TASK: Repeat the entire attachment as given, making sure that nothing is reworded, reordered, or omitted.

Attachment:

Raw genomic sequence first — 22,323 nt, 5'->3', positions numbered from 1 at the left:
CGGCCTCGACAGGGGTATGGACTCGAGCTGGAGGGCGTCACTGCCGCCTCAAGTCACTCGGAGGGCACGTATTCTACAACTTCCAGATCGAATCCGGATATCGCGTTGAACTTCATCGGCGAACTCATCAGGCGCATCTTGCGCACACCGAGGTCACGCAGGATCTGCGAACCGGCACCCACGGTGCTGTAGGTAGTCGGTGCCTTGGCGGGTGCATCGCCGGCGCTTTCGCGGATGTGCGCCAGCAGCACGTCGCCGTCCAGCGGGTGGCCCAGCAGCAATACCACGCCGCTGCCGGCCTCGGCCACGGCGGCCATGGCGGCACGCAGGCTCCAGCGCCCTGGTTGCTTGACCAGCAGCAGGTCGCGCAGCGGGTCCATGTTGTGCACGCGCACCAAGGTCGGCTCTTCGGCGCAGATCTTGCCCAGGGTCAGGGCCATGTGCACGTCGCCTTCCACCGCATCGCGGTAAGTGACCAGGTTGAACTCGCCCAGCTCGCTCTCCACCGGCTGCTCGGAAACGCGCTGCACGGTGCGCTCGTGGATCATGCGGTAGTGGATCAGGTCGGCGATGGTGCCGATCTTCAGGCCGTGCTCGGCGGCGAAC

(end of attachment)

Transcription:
Raw genomic sequence first — 22,323 nt, 5'->3', positions numbered from 1 at the left:
CGGCCTCGACAGGGGTATGGACTCGAGCTGGAGGGCGTCACTGCCGCCTCAAGTCACTCGGAGGGCACGTATTCTACAACTTCCAGATCGAATCCGGATATCGCGTTGAACTTCATCGGCGAACTCATCAGGCGCATCTTGCGCACACCGAGGTCACGCAGGATCTGCGAACCGGCACCCACGGTGCTGTAGGTAGTCGGTGCCTTGGCGGGTGCATCGCCGGCGCTTTCGCGGATGTGCGCCAGCAGCACGTCGCCGTCCAGCGGGTGGCCCAGCAGCAATACCACGCCGCTGCCGGCCTCGGCCACGGCGGCCATGGCGGCACGCAGGCTCCAGCGCCCTGGTTGCTTGACCAGCAGCAGGTCGCGCAGCGGGTCCATGTTGTGCACGCGCACCAAGGTCGGCTCTTCGGCGCAGATCTTGCCCAGGGTCAGGGCCATGTGCACGTCGCCTTCCACCGCATCGCGGTAAGTGACCAGGTTGAACTCGCCCAGCTCGCTCTCCACCGGCTGCTCGGAAACGCGCTGCACGGTGCGCTCGTGGATCATGCGGTAGTGGATCAGGTCGGCGATGGTGCCGATCTTCAGGCCGTGCTCGGCGGCGAAC